Sponsorship in 2022: Themes & Trends

2022 is set to be another volatile year – with Covid infections, inflation, rising energy prices and supply chain problems expected to be a drag on the global economy. Add to that the increasing politicisation of sport (think of the Peng Shuai incident), the race to net zero, and the relentless rollout of the digital economy, and sponsors are going to have to be even more agile, creative and innovative than usual if they are to make meaningful connections with their target markets. Here are a few themes and trends that the UKSA team expects to define the sponsorship sector in the coming year.

The need for a Plan B: None of us really expected events to still be at risk of cancellation two years after Covid-19 first hit. But the threat of government intervention, combined with a reluctance among businesses and consumers to mingle unnecessarily, means events are often pulled at the last moment. The Omicron variant has further exacerbated the problem by forcing people off work – which means that events sometimes can’t take place because they lack staff. This can be anybody from security and bar staff to Premier League footballers. For sponsors, it means that there always has to be an alternative activation waiting to go – something simple and scalable that can be triggered rapidly. Usually this will be digitally-based.

Increased calls to go green: Even before COP26, brands were under pressure from lobby groups and consumers to play their part in the climate change debate. Going forward, sponsors will need to ensure that ESG considerations are factored into their strategy. One area that often attracts criticism is unnecessary travel, so expect to see more local activations that have a relatively modest carbon footprint.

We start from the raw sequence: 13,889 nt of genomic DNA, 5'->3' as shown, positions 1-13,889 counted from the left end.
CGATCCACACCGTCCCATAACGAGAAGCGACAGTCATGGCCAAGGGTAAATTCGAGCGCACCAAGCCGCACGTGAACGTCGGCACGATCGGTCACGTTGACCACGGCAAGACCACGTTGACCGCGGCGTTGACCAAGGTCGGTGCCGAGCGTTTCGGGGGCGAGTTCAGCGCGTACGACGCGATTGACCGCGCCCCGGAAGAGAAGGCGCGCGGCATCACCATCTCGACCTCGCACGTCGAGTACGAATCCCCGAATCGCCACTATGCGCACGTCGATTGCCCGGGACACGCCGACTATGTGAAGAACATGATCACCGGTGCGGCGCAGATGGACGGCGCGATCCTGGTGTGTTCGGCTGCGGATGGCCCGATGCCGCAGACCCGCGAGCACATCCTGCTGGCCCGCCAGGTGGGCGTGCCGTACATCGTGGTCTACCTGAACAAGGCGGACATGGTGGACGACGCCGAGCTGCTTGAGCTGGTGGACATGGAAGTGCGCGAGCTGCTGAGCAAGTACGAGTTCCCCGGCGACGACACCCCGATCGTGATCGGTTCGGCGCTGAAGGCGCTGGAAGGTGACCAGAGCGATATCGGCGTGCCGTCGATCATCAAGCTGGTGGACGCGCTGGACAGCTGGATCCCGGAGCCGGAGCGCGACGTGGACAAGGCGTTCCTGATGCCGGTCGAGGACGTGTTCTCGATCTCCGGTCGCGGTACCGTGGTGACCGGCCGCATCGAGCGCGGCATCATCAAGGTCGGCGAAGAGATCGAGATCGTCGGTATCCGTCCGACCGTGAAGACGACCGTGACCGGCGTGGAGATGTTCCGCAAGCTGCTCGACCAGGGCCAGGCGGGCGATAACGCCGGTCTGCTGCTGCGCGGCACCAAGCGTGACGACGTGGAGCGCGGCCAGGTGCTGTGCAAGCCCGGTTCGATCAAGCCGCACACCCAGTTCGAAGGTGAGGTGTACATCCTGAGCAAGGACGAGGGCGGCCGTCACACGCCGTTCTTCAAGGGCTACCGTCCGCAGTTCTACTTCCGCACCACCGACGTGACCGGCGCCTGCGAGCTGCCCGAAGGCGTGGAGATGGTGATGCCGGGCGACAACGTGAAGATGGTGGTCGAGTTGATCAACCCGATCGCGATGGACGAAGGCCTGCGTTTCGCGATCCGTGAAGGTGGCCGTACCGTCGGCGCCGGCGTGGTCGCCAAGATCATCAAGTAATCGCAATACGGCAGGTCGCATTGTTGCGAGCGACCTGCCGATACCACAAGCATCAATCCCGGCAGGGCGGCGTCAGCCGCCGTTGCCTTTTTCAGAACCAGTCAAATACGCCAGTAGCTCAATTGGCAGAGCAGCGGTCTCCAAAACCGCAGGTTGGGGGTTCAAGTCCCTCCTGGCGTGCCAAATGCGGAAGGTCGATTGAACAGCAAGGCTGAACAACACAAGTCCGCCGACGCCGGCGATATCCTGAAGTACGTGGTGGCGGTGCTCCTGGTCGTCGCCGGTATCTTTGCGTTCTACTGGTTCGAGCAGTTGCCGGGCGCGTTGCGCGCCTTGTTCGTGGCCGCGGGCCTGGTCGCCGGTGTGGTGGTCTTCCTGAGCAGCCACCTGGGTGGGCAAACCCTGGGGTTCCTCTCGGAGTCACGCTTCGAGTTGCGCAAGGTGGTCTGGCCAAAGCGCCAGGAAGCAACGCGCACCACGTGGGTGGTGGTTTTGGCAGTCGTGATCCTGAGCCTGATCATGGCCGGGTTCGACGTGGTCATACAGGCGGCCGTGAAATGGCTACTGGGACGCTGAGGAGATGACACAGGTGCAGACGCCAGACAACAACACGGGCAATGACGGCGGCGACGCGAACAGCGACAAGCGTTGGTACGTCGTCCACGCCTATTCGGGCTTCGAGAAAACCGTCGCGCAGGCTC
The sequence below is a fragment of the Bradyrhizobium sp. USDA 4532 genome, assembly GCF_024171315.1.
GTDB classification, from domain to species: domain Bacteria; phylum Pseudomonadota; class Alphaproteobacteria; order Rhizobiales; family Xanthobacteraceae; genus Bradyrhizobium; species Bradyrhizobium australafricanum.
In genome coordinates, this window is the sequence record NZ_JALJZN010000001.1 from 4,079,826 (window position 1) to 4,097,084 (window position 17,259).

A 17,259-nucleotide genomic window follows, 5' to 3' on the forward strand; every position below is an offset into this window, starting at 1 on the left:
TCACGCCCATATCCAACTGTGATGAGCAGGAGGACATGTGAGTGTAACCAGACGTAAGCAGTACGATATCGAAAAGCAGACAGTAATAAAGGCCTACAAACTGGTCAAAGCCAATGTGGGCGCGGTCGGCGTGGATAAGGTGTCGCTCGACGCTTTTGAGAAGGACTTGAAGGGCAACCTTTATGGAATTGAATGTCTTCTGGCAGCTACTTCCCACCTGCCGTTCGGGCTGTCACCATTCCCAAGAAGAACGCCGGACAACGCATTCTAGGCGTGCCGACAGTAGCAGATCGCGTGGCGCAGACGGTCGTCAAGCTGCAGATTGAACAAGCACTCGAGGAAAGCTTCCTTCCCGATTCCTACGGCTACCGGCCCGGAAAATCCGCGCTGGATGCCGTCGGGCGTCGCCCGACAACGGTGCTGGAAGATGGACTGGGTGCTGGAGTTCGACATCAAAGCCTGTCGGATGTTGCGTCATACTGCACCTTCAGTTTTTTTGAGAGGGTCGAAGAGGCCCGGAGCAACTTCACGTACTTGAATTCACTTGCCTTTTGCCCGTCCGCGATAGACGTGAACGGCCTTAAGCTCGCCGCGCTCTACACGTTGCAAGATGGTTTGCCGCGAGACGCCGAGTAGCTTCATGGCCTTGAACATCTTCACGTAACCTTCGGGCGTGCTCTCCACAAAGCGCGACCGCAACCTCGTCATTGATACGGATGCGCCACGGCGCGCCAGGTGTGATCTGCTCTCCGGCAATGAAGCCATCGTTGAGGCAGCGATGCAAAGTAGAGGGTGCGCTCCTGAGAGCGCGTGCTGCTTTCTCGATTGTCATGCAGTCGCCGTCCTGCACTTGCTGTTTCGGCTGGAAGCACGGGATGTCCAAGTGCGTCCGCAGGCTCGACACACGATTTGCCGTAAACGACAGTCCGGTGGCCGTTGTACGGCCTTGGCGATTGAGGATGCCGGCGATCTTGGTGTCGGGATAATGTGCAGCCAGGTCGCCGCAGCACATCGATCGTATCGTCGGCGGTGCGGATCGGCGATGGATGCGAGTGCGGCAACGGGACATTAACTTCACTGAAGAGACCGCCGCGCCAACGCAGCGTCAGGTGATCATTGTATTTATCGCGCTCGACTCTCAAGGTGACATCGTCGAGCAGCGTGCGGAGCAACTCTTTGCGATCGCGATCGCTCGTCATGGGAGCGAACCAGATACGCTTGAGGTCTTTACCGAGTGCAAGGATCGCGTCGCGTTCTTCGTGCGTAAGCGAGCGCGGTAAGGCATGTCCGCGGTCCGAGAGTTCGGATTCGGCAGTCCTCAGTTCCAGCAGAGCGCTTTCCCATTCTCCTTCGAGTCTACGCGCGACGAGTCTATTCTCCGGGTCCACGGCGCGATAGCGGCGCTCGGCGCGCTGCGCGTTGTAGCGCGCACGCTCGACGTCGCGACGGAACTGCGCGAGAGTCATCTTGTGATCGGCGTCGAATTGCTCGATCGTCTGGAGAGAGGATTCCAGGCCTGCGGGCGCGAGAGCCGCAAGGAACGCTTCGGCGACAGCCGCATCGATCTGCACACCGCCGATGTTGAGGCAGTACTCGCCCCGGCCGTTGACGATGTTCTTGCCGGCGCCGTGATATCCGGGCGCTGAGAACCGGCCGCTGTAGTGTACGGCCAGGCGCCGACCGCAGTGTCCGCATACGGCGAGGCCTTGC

More checks and balances: Rights holders can face pushback when they form partnerships with certain brands and sectors. The most obvious example of this is the relationship between leading arts institutions and fossil fuel energy giants like BP. This is also an issue for brands. When Kingspan signed up with the F1 Mercedes Team, it clearly didn’t anticipate the backlash it received as a result of its links to Grenfell Tower. Likewise, the sponsors who piled into esports didn’t foresee the sex discrimination scandal that has engulfed Activision Blizzard. The message for brands is – more due diligence. If there is a risk that a high-profile association is going to generate negative PR, look for more subtle partnerships. Always remember that the media will sniff out a controversial story if there is one to tell.

Data-driven analysis: Sponsorship has been embracing digital platforms for years – but there’s still a general tendency to think in terms of top line engagement figures such as followers and likes. The true value of digital, however, will be the application of data analytics to sponsorship partnerships. Closer co-operation on data will enable sponsors to generate valuable insights into fan behaviour that can be converted into brand engagement and purchase drivers. Data can also be used to tell stories that capture the attention of fans, and to help teams and athletes improve their performance. Both of these are areas where brands can be facilitators of actionable insights.